While most people are salivating over newly introduced cars—like the Lexus LC500 or the Honda Civic Type-R—I find myself drooling over used cars at some of the shadiest dealers in town. I’ll drive by Stan’s Stolen Supercars, catch a glimpse of a $35,000 Maserati GranTurismo and wonder when I’ll get the chance to own this five-owner beautiful piece of Italian machinery that is currently home to a spider colony. I dream about used cars the same way normal people dream about a vacation in New Zealand. I treasure rich people’s discarded used high performance cars while they’re busy putting a deposit on a brand new Alfa Romeo Giulia Quadrifoglio.
There are so many tantalizing used German super-sedans to pick from in the $30,000-$35,000 price range, that it’s tough to decide what to get. Before I bought the used M5, I strongly considered the C63 AMG which you can now buy for right around $30,000 with some selling for even cheaper.
Now that I own an M5, I wanted to compare it to the C63 AMG to see what I was missing out on. I headed over to Centex Sport Imports to find out since they recently obtained one.
I prefer the C63 over most AMGs because it’s smaller and nimbler than its heftier siblings. The car might have less horsepower than the M5 (451 hp vs. 500 hp), but has significantly more torque (443 lb-ft vs 383 lb-ft).
A 500 hp car might sound pretty amazing but as I found out when I took my M5 to the dyno, it’s not all that. That’s because you don’t even get anywhere close to the peak horsepower and torque numbers until you go above 5000 revolutions per minute. With the C63 AMG, much more power at lower revs. It feels almost instant. A slight tap of the throttle and the 4000 pound savage flies forward, occupant head tilted back and everything. The C63 AMG has 60 lb-ft more torque than the M5 so while the 4000 lb M5 is struggling to achieve 250 lb-ft of torque at 2000 rpm, the AMG is eagerly eating up pavement. This is so addicting that you’ll be compelled to mash the pedal down all the time, which will enrage everyone around you. Trust me, I know from experience.
The AMG proves that the biggest downside to owning cars like a 400-odd hp M3 or a 500 hp M5 is that on a day-to-day basis much of that power isn’t usable. It’s only available if you are inclined to redline the engine and risk blowing it up.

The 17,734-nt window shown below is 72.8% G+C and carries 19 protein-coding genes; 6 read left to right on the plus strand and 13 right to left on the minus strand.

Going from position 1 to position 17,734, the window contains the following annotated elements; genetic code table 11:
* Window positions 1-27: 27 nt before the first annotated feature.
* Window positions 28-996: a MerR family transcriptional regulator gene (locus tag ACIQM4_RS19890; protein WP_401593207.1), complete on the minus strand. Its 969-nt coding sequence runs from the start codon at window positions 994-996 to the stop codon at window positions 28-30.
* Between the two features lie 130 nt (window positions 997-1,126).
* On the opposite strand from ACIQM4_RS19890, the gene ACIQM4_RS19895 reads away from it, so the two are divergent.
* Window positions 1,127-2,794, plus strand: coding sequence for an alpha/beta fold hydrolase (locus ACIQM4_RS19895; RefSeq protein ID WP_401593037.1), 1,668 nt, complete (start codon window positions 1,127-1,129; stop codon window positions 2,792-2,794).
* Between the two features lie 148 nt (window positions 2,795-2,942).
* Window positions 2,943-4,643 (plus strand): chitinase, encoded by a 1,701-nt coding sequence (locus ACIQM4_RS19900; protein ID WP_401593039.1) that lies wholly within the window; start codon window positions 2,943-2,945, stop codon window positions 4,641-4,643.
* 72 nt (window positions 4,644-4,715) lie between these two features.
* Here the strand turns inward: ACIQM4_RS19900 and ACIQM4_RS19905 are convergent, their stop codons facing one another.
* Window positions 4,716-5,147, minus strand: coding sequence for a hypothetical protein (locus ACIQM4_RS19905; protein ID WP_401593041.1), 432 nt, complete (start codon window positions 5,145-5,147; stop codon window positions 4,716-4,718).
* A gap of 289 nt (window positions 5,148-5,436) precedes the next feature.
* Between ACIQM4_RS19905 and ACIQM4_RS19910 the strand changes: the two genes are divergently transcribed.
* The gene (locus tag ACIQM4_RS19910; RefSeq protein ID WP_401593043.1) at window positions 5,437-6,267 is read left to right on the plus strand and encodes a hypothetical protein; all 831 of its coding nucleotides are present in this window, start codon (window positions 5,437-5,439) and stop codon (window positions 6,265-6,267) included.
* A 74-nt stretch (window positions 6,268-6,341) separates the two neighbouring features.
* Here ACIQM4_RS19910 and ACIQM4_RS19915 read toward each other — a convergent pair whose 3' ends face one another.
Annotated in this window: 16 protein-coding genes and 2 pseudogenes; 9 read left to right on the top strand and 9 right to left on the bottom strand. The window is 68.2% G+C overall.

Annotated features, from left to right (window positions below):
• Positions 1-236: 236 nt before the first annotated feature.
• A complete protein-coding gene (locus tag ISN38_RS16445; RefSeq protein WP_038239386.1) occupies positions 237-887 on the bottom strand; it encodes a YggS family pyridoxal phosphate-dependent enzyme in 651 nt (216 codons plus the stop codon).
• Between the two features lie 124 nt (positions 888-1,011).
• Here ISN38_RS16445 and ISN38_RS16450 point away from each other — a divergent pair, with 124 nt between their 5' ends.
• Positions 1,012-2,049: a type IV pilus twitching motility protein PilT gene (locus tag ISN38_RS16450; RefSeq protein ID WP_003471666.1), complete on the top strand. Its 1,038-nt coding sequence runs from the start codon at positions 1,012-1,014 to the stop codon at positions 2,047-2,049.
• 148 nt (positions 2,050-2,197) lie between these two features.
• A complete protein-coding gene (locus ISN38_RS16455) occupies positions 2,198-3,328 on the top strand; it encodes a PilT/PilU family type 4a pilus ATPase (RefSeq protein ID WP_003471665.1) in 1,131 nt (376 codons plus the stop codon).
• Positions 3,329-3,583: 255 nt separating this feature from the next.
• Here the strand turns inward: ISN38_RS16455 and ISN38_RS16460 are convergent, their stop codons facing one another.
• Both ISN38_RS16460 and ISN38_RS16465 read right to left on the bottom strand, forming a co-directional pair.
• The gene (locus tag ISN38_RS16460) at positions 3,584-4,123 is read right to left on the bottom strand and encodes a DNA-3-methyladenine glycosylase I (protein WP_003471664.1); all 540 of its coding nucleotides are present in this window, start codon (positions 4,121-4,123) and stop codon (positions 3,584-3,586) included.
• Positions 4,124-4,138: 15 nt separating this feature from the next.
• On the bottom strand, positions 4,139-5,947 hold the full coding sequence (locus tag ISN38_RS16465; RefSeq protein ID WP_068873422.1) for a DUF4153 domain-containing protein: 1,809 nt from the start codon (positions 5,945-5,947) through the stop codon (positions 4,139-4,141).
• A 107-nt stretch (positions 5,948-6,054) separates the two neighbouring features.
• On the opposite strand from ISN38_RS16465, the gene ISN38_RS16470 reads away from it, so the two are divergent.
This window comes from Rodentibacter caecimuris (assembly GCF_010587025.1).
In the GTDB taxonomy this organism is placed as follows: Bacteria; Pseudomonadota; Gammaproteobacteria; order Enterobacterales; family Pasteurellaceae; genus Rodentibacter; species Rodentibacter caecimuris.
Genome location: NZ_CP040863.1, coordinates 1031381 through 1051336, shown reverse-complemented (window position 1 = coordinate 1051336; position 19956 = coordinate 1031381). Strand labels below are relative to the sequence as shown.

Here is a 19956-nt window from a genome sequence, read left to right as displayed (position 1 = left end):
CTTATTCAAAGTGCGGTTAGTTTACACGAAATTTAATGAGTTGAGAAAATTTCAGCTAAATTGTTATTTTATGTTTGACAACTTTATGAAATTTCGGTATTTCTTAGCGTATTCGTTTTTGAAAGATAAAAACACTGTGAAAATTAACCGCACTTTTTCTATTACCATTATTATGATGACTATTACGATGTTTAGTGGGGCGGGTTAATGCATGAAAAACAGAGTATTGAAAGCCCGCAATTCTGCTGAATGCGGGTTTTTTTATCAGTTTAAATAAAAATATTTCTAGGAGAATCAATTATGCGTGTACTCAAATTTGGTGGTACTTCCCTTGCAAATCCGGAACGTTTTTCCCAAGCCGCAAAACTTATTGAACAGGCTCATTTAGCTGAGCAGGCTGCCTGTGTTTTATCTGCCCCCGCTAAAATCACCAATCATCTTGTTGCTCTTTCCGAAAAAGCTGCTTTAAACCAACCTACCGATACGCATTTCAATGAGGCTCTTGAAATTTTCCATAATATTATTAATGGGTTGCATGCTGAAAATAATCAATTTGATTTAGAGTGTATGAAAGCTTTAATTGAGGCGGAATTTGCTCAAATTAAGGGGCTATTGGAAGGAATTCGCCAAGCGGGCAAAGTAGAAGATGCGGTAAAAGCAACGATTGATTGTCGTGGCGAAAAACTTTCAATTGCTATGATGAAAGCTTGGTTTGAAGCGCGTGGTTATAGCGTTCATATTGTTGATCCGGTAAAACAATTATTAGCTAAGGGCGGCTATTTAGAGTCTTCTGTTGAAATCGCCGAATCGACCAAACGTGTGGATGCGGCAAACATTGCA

There’s no disputing that M-cars are track superstars, but for a daily or weekend driver, the C63 AMG can be a much more awakening experience. When you exit Cars and Coffee, pull a Mustang-like fishtailing experience and hop over the curb almost running over little kids, you’ll be awake. These insane torque monsters are fun but can get you into trouble quickly.
The V8 in the C63 sounds meaner and more vicious than what you’ll find with most American muscle cars. It has the throaty low-end grunt that the M5 lacks.
The M5’s V10 has a wonderful sound, no question, but that only happens at really high revs. At low revs, it sounds worse than a twenty year old Chevy Cavalier with missing mufflers.
But there is a problem with the C63.
The C63 AMG interior might look fine from from far away, but once you take a closer look and start operating the knobs and switches, you realize that Mercedes must have called Ford’s Director of Interior who worked on the 2006 Mustang to supply some parts. It’s the same embarrassingly cheap, hard plastic. With the V8 sound, all that torque and the substandard interior, you start to wonder if the C63 is really just a fancy shell covering up an American hotrod.
The BMW M5 interior comparatively is so much better. It might not win an award for having the most visually striking layout, but it’s well put together. Things feel solid to the touch. It’s what you’d want out of a German four-door racecar for the road.
What I personally don’t like about the C63 is that it looks too much like a regular C-class. There are bulging lines on the hood, attractive wheels and quad rear exhaust pipes, but it’s not enough to really stand out. You could stuff that same 6.2L V8 into a C250 and no one would know the difference. Even the M5 suffers a similar fate. The visual differences aren’t enough to set these super-sedans apart from their toned down versions.
But I’ve realized that this is actually a good thing. Because these 400-500 hp sedans don’t look like they’re street-legal racecars, they don’t attract any attention. You could speed past a Corvette Z06 in a C63 AMG going at 120 mph, but the cops will go after the Z06. They just won’t have a clue that a lawyer-mobile could be moving that fast, making that kind of noise.
The C63 doesn’t handle nearly as well as the M5, but it’s boisterous and a riot behind the wheel. You won’t care that the power window button just fell off or that you tried to get into your neighbor’s C250 because the C63 almost looks exactly the same. All you need to do is ever-so-slightly depress the accelerator pedal and you’ll instantly fall in love.
Not having a manual option is a disappointment, but the 7G-Tronic seven speed transmission in the C63 shifts fast enough to keep delivering all the engine’s power without significant disruption. The manual will be the least of your concerns since you’ll mainly be focused on how to get adequate grip with those thin rear wheels.
A newer C63 with a warranty would be the best option. What helps me sleep at night, besides downing a few shots of bourbon, is having a warranty on the M5. With German engineering it’s only a matter of time before something blows up in your face. The warranty has already paid for itself with my M5 and I’m sure it will for the C63 too. What can I say—I like waking up well-rested.
I thought daily driving a 500 hp M5 would satisfy my power craving, but it’s rare that I get to rev the engine high enough to enjoy all that that hp. I’ll probably end up owning an AMG in the near future because it’s ferocious in a way an M-car will never be.